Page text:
Friday, September 23, 2016

Racism surrounds us still...

One of my down south book BF's recommended we read Ta-Nehisi Coates' new book, Between the world and me, together. I requested it from the library and once I had it in my hand I just couldn't put it down. Sorry V and A; but the good thing is we have much to talk about...

Ta-Nehisi Coates shares with us stories from his life, growing up and as an adult, sharing his experience of being black in America.  He frames it in a personal way as if we are a part of an intimate conversation between him and his son. 

As I read Coates' words I was reminded of Americanah by Chimamanda Ngozi Adichie.  Both books gave me insight into what it means to be a non-white person in this country that on one hand is so great (filled with freedoms many other countries don't have) but also filled with racist problems where not all of our people feel those basic freedoms.  

While I can't compare stories I do remember in the late 80's while I worked retail in a variety of beautiful malls in Minneapolis/St Paul and suburbs. Friends that might visit me in the store dressed like musicians of the 80's while I was working were often followed into the store by mall security or mall managers. In one of these instances it was boutique mall in Victoria Crossing area of St Paul and the manager came into the store on the heals of my friend Randy.  She clearly stated in front of my friend that "she wanted to make sure I was okay." I remember feeling so indignant like of course I'm okay and I said something to that effect. Randy looked at her and said something like "I know it might surprise you but we're friends." After she walked he kidded me about how I should think about getting different friends that would be "mall-acceptable." I remember several other instances with him and other friends and yet I felt like Mpls/St Paul was more cosmopolitan than most communities and that race problems we experienced must be few and far between but we also never spoke about it much. Now I think I must have only viewed a small portion of what they dealt with on a daily basis.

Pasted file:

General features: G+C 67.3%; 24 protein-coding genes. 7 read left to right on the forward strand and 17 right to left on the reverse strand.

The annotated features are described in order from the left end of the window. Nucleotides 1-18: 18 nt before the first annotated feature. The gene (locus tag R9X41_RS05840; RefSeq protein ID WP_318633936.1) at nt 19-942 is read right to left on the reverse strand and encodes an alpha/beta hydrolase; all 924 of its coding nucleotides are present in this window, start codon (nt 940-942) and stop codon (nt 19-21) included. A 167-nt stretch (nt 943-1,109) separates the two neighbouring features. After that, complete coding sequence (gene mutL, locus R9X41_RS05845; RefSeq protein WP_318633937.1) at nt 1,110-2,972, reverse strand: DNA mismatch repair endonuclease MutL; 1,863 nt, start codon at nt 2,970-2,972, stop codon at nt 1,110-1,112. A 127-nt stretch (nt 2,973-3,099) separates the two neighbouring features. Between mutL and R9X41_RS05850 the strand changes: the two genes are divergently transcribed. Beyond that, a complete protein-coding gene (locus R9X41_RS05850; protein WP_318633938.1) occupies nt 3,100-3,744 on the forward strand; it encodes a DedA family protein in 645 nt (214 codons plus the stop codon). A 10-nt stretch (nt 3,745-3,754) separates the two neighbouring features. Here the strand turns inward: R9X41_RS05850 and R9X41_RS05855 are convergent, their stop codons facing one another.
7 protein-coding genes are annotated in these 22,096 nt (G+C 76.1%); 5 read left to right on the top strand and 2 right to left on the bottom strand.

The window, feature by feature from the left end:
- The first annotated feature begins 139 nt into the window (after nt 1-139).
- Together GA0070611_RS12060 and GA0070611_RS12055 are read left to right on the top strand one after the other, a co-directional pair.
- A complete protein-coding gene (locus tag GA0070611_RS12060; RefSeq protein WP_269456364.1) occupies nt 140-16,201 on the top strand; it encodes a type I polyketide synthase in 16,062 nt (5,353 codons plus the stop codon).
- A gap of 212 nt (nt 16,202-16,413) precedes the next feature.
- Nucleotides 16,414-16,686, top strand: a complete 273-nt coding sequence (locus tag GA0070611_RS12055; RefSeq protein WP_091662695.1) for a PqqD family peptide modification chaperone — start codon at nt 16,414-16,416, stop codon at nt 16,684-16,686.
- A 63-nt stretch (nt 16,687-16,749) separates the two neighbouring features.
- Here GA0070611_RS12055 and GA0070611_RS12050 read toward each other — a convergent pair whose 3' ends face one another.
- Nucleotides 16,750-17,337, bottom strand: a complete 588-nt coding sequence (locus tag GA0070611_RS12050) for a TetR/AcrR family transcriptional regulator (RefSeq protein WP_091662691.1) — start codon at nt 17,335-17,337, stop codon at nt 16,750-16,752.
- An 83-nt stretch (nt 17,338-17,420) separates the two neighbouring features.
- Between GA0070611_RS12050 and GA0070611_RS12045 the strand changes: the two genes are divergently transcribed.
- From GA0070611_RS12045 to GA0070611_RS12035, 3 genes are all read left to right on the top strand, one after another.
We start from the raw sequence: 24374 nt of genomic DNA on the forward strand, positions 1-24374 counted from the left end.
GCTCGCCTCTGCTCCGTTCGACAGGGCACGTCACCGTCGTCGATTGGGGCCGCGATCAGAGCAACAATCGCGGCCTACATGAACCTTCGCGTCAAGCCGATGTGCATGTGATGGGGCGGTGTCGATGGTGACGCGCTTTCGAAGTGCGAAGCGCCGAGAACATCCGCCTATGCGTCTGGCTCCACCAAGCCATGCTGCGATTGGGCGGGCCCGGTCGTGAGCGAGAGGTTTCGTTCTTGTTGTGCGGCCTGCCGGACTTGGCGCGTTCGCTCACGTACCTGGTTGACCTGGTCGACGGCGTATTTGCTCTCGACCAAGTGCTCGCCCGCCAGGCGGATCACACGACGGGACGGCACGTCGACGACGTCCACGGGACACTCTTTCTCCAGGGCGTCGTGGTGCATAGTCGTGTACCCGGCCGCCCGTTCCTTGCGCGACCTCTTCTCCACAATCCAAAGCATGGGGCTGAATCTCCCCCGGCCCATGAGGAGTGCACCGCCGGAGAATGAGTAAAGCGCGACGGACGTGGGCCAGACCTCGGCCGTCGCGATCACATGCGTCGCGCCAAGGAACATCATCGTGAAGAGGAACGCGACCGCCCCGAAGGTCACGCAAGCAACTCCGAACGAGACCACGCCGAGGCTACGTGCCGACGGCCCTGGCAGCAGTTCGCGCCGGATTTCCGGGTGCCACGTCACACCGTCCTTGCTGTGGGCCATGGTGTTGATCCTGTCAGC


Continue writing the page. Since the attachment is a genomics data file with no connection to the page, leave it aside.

To be in an altercation today as a black person with police must be scary and could be deadly. I do know there are many good officers as well. Why does it keep happening? It seems to be getting worse and we need to find a way to make it better together. I appreciate Coates' book for allowing us an insider view of the real struggle. This should be required reading, it made me think more about white privilege, and how this shouldn't exist anymore.  We are still far away from the world Dr. King imagined we could have as humans. 

In the famous words of Dr. King we must band together:

"Injustice anywhere is a threat to justice everywhere."

"In the end, we will not remember the words of our enemies, but the silence of our friends." 

I want to read more of Ta-Nehisi's words and my husband listened to me I guess because the other night he handed me his copy of The Atlantic with an article about O.J. Simpson. I read that, agreed with his thoughts and am ready for more.  We all need our eyes opened to bring about change; it might be a case though of preaching to the choir. 

Bring it on V and A, what are we going to read next...?

Saturday, September 17, 2016

Sex Object by Jessica Valenti

I felt compelled to order this from the public library a few weeks ago because of a Litsy post. I've heard Jessica's name and her first book, Full Frontal Feminism, before and just hadn't picked it up to read.

Sex Object; A memoir took me by surprise. I don't know why as the title is fairly explicit I just didn't fully understand that I'd be reading about Jessica's sexual escapades and yet I feel calmer having relived some of my own sexaul past through her experiences. For years I felt like there must be something wrong with me; did I have a sign taped to my back that said "abuse me/pick me"?

I've suffered through my own bits of harassment, stalkers, and leering overstimulated "manly" men (creeps). Jessica's story brought that message home; every woman has her own scary tales. Her story assured me that I was not the only one. Even sharing creeper tales with friends I always felt like I won hands down.  That we even have to share stories about this is ridiculous.

Not only do we deal with men's expectations of us but we shoulder a lot of that ourselves. Many of us never feel smart enough, sexy enough, pretty enough. Expectations on whether or not we are pretty both from our own selves and the men that surround us is a universal problem and I hear from my own daughter, which truthfully, is so hard to bear. It's like I went through this already and raised you to BE yourself, to share your opinion, to speak and you still complain that you don't look right, your hair isn't right, you feel awkward.